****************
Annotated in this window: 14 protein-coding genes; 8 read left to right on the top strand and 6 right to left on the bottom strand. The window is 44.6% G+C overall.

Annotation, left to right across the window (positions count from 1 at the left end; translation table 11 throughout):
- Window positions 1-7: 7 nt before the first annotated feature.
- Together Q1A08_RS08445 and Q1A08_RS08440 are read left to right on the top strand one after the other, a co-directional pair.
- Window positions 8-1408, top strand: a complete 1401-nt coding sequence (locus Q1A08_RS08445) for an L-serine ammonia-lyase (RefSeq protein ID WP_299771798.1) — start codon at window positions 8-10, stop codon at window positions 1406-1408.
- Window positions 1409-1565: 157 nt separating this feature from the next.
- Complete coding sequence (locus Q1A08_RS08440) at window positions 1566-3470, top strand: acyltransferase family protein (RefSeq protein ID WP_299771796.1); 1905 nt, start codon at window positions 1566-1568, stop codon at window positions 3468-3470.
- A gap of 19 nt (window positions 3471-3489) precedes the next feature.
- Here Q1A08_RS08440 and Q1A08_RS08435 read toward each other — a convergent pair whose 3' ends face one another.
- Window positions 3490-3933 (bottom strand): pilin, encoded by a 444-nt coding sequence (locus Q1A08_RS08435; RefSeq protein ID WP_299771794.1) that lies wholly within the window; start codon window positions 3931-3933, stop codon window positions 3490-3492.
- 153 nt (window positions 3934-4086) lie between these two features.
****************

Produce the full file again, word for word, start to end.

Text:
Annotated in this window: 14 protein-coding genes; 8 read left to right on the top strand and 6 right to left on the bottom strand. The window is 44.6% G+C overall.

Annotation, left to right across the window (positions count from 1 at the left end; translation table 11 throughout):
- Window positions 1-7: 7 nt before the first annotated feature.
- Together Q1A08_RS08445 and Q1A08_RS08440 are read left to right on the top strand one after the other, a co-directional pair.
- Window positions 8-1408, top strand: a complete 1401-nt coding sequence (locus Q1A08_RS08445) for an L-serine ammonia-lyase (RefSeq protein ID WP_299771798.1) — start codon at window positions 8-10, stop codon at window positions 1406-1408.
- Window positions 1409-1565: 157 nt separating this feature from the next.
- Complete coding sequence (locus Q1A08_RS08440) at window positions 1566-3470, top strand: acyltransferase family protein (RefSeq protein ID WP_299771796.1); 1905 nt, start codon at window positions 1566-1568, stop codon at window positions 3468-3470.
- A gap of 19 nt (window positions 3471-3489) precedes the next feature.
- Here Q1A08_RS08440 and Q1A08_RS08435 read toward each other — a convergent pair whose 3' ends face one another.
- Window positions 3490-3933 (bottom strand): pilin, encoded by a 444-nt coding sequence (locus Q1A08_RS08435; RefSeq protein ID WP_299771794.1) that lies wholly within the window; start codon window positions 3931-3933, stop codon window positions 3490-3492.
- 153 nt (window positions 3934-4086) lie between these two features.